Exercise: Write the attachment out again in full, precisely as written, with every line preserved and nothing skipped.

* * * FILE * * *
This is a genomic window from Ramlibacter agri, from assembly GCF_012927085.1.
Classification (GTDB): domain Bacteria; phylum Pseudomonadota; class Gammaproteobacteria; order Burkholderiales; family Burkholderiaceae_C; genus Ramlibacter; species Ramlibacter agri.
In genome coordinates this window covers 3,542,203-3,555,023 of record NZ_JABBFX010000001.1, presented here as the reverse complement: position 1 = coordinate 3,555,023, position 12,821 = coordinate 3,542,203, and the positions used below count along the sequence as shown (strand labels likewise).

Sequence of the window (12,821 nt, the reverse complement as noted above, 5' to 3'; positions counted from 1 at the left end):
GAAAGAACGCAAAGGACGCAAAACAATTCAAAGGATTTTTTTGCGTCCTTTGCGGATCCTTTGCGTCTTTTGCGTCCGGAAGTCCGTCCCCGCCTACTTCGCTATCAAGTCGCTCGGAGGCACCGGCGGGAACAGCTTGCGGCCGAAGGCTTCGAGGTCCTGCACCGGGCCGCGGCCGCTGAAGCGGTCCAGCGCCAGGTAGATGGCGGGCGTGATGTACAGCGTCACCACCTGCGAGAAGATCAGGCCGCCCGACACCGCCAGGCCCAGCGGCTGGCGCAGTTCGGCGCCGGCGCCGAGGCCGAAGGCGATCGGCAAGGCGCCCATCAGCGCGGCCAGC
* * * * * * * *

This is a genomic window from Ramlibacter agri, from assembly GCF_012927085.1.
Classification (GTDB): domain Bacteria; phylum Pseudomonadota; class Gammaproteobacteria; order Burkholderiales; family Burkholderiaceae_C; genus Ramlibacter; species Ramlibacter agri.
In genome coordinates this window covers 3,542,203-3,555,023 of record NZ_JABBFX010000001.1, presented here as the reverse complement: position 1 = coordinate 3,555,023, position 12,821 = coordinate 3,542,203, and the positions used below count along the sequence as shown (strand labels likewise).

Sequence of the window (12,821 nt, the reverse complement as noted above, 5' to 3'; positions counted from 1 at the left end):
GAAAGAACGCAAAGGACGCAAAACAATTCAAAGGATTTTTTTGCGTCCTTTGCGGATCCTTTGCGTCTTTTGCGTCCGGAAGTCCGTCCCCGCCTACTTCGCTATCAAGTCGCTCGGAGGCACCGGCGGGAACAGCTTGCGGCCGAAGGCTTCGAGGTCCTGCACCGGGCCGCGGCCGCTGAAGCGGTCCAGCGCCAGGTAGATGGCGGGCGTGATGTACAGCGTCACCACCTGCGAGAAGATCAGGCCGCCCGACACCGCCAGGCCCAGCGGCTGGCGCAGTTCGGCGCCGGCGCCGAGGCCGAAGGCGATCGGCAAGGCGCCCATCAGCGCGGCCAGC